Lebanon is not a country I would have chosen if I were going on holiday. From the few days I spent there working, I can now say that I probably will not be returning. It wasn’t a bad place, but I just didn’t get it!
The point of my visit was to give a training course on sales skills, marketing and colour management. The flight down was great, we were seated in the Emergency exit of BMI Business Class. I had more leg room than on a BA Club World flight! Seriously – I was slouching right down in the seat and couldn’t reach the one in front. The service was great and I did a good job of drinking all the ale… again!
We arrived at the hotel quite late in the evening to discover that all the staff were having a party and therefore the bar was shut. The receptionist explained that we could get a taxi if we liked! As great as this sounded… dinner was provided by Pringles and other snacks from the mini-bar.
The next day after the course, we were taken to a nice restaurant where we ate lots of ‘special’ Lebanese food. It seemed like bread and salad to me but they were insistent that it was ‘special’! There were a couple of things that were very ‘special’ though. If you have ever eaten a whole bird, including the bones, you will know what I mean.
A local ‘specialty’ is the Fig bird! Nice taste but a bit crunchy for me! The ‘special’ coffee was apparently going to blow my face off because it was so strong. The fact it was served in cups the size of thimbles had me intrigued as to what the awesome power of this brew might hold. The aroma of cardomon was quite obvious, this is a ‘special’ Lebanese addition. As it turned out, it was just coffee; nice coffee, but not quite the donkey kick of caffeine and flavour I was hoping to experience!
The following day after work, we headed out to a big shopping mall. The cheap prices were more expensive than home but we did go for food in an ‘Italian Japanese’ restaurant, this was the first ‘special’ Lebanese thing I had seen. Sushi and Pizza- mixed together if you liked! As it was St Patrick’s day, we headed off to find an Irish bar. We found the best (smallest) taxi in the city. We went to a bar and watched policemen push the taxi down the road to jump start it. That was ‘special’ too! We were in an area where the road would be full of bars. There were a few, but I really get the feeling that the Lebanese people have a different measure of optimistic wishful thinking than I do. We eventually found the an Irish bar but when we walked in, it wasn’t very Irish. About half way through a bottle of beer I noticed that the sign on the wall implied we were not in the Irish bar at all, we had gone in the wrong door! As it turns out, we needed to go up some stairs as the Irish bar was above the random pub we were in. The Irish bar was full of Americans, quite surreal for the centre of Beirut!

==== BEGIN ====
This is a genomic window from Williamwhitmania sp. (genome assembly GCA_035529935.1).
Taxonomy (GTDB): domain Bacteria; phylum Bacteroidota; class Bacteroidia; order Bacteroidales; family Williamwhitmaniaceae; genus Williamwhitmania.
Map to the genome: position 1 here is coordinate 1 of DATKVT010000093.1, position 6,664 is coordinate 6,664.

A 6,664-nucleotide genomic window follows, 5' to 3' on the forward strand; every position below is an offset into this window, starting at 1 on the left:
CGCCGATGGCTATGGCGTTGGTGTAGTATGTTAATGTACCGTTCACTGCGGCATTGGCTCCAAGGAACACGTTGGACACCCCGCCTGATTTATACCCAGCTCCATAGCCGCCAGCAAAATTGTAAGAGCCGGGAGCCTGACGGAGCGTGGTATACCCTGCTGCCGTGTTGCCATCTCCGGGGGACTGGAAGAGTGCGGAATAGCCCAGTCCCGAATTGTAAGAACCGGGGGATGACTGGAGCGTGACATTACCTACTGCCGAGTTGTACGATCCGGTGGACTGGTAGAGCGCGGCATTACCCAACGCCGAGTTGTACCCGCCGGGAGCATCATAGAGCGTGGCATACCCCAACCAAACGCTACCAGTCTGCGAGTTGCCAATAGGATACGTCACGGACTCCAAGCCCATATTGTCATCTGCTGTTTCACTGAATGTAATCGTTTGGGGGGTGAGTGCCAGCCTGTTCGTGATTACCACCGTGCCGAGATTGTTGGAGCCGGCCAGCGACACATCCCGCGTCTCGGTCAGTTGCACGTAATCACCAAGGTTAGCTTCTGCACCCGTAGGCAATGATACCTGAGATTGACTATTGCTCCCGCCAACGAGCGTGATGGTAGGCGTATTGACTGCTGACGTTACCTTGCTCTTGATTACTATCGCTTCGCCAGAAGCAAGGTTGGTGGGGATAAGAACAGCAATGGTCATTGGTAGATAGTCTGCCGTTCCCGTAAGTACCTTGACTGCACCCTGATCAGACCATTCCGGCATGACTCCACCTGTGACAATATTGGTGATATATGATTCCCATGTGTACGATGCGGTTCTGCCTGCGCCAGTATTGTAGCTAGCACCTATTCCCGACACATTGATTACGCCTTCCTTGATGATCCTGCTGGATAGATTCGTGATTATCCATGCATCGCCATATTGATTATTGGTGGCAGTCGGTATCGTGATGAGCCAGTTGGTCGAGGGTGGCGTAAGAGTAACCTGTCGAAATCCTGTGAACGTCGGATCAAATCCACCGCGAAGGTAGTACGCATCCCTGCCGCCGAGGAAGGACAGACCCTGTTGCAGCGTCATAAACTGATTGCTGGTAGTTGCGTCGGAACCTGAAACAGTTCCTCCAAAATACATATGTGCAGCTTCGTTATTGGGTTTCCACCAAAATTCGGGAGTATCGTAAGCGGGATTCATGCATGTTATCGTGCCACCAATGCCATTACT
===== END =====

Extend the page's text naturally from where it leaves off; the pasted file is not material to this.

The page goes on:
The trip back to the hotel was an experience. From what I can tell, we were taken in a stolen BMW 330 Cabriolet at 100mph by a driver with two names, George and James, drinking a glass of Redbull and ‘water’! Needless to say, it was not a taxi and I doubt the owner knew that a valet man was hoofing around in his car!! We learnt later that taxis have red number plates… the BMW did not!
Our final day involved a morning of work then a little bit of sightseeing in the afternoon.
First stop was the upper caves of the Jeita Grotto. These were quite nice caves but much like others that you can find around the world. Full of stalactites, stalagmites and a convenient concrete walkway. As with every other similar place in the world, photography was prohibited. They took extreme measures to ensure you left cameras and mobile phones in a locker at the entrance. Seemed a bit much. The caves have been nominated for the New 7 Wonders of the World… it did not reach the finals though.
Following on from the caves we went to see a big statue of Mary. I climbed up round the spiral base and when I reached the top, the view was superb (The big picture at the top of the post was taken there). Not being particularly religious, I didn’t experience any great epiphany and so I headed back down. I did feel different at the bottom though… tired! To celebrate the statue a big church had been built nearby. There were two other churches in very close proximity. I had the feeling we were in a religious area. This feeling was backed up by the heavily armed guards along the road. By all accounts they were protecting the homes of a powerful religious figure and some politicians.
Final stop of the day was an old medievel town. It is said to be 3000 years old. The markets in an old street are now walled with glass and sell the same cheap tat you can buy anywhere else in the world that you can find a market. It was a very pleasant place but I was starting to get a bit bored by this time. We had some food and then finally headed back to the hotel as we had an early flight the following morning.
When we were back at the hotel and had ditched the group, we headed to the bar for a few beers before bed. Feeling relieved we had got through the course again, we ended up celebrating for quite a while and when the bar closed, it was time to go pack.
At stupid o’clock the next morning, the Beirut adventure ended. I happily climbed aboard the BMI flight back to Heathrow. It was an experience in Beirut but I still don’t think it is somewhere I will return to for a holiday.